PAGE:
Whether through loss of habitat or cascading community effects, diseases can shape the very nature of the marine environment. Despite their significant impacts, studies of marine diseases have tended to lag behind their terrestrial equivalents, particularly with regards to their ecological effects. However, in recent decades global research focused on marine disease ecology has expanded at an accelerating rate. This is due in part to increases in disease emergence across many taxa, but can also be attributed to a broader realization that the parasites responsible for disease are themselves important members of marine communities. Understanding their ecological relationships with the environment and their hosts is critical to understanding, conserving, and managing natural and exploited populations, communities, and ecosystems. Courses on marine disease ecology are now starting to emerge and this first textbook in the field will be ideally placed to serve them.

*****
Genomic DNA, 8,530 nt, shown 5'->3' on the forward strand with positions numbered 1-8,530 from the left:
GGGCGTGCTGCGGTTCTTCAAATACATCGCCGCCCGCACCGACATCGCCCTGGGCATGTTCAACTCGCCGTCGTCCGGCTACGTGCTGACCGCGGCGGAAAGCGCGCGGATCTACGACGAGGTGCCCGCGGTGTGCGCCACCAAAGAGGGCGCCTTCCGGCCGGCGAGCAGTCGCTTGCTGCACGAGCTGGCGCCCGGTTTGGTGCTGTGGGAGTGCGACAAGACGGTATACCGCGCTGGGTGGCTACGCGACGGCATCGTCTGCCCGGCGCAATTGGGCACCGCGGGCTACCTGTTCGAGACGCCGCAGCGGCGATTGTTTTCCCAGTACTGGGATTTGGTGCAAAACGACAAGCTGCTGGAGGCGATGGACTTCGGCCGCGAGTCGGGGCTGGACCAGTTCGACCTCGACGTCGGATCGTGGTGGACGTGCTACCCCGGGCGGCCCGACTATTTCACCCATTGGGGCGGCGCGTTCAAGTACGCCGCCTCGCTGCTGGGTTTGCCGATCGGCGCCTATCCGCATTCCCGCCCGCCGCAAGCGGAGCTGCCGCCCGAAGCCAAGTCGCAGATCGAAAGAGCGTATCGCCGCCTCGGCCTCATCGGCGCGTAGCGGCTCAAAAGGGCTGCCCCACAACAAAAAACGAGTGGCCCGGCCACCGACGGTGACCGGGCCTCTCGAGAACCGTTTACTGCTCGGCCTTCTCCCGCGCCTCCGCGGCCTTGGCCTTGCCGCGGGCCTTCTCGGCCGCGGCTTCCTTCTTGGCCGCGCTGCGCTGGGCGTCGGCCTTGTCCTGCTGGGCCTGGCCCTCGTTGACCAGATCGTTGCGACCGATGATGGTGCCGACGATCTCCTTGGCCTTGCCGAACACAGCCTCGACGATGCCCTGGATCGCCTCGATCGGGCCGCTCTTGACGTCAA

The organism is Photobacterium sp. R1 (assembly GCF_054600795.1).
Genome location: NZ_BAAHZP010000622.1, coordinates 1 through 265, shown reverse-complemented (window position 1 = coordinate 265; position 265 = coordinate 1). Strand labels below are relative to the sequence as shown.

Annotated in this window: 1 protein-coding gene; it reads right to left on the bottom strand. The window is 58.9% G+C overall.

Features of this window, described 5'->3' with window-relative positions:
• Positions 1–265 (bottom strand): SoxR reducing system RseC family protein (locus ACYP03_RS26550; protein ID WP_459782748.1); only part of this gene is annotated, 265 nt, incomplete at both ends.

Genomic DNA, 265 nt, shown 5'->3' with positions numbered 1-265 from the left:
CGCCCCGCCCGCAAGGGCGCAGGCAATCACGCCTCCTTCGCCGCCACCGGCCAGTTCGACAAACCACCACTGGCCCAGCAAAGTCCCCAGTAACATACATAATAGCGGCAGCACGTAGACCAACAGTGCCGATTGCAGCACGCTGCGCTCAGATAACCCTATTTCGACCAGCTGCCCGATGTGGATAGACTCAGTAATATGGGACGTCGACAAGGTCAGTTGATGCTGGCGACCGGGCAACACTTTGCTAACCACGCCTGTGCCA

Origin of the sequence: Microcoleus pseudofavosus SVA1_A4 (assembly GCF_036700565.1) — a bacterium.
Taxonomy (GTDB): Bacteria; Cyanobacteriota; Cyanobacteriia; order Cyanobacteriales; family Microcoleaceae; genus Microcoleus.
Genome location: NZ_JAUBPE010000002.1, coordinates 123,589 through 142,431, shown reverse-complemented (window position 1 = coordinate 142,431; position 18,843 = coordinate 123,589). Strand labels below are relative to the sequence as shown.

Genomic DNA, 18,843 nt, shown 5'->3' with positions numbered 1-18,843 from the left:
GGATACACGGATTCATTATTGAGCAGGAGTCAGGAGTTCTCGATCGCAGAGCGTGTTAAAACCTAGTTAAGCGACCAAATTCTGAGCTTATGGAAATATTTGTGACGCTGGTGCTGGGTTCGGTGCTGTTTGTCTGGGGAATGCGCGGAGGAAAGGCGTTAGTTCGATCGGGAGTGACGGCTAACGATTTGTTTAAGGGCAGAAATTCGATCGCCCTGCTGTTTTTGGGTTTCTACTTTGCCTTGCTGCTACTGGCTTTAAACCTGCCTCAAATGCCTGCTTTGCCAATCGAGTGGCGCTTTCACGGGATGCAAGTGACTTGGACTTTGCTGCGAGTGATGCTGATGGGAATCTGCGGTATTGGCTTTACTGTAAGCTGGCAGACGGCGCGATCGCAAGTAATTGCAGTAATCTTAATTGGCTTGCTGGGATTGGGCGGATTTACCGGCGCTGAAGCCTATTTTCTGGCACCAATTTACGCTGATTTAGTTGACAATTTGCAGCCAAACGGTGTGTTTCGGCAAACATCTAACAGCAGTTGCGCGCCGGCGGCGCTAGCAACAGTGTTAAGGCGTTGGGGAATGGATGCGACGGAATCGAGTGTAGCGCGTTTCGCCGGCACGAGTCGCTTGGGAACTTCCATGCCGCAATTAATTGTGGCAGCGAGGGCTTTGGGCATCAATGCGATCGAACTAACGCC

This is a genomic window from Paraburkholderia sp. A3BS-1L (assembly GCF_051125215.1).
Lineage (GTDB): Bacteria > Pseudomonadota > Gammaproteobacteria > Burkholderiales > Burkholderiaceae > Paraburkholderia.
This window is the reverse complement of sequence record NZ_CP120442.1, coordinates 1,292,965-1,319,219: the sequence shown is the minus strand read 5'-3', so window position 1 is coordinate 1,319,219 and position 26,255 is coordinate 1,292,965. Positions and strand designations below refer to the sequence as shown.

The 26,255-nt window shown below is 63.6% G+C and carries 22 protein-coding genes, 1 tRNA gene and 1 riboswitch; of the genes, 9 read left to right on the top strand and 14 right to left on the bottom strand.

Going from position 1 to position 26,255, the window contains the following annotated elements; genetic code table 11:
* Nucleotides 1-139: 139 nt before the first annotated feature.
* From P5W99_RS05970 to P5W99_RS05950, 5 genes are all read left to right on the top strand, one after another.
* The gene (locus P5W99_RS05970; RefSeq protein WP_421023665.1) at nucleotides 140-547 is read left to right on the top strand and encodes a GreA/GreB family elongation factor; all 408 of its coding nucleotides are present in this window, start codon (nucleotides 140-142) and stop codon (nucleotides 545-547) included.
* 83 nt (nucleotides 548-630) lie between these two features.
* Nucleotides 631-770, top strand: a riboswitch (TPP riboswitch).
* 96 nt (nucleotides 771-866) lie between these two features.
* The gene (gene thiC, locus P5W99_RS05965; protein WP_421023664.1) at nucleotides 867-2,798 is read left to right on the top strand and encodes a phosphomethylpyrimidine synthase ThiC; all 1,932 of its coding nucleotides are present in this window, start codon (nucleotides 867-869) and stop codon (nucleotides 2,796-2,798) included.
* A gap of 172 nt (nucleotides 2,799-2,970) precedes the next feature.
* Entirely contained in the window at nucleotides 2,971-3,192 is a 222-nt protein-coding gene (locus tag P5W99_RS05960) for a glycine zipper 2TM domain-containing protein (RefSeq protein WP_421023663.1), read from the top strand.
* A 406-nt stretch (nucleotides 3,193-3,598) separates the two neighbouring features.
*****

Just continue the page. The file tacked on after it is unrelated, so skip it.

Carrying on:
Marine Disease Ecology is suitable for graduate students and researchers in the fields of marine disease ecology, aquaculture, fisheries, veterinary science, evolution and conservation. It will also be of relevance and use to a broader interdisciplinary audience of government agencies, NGOs, and marine resource managers.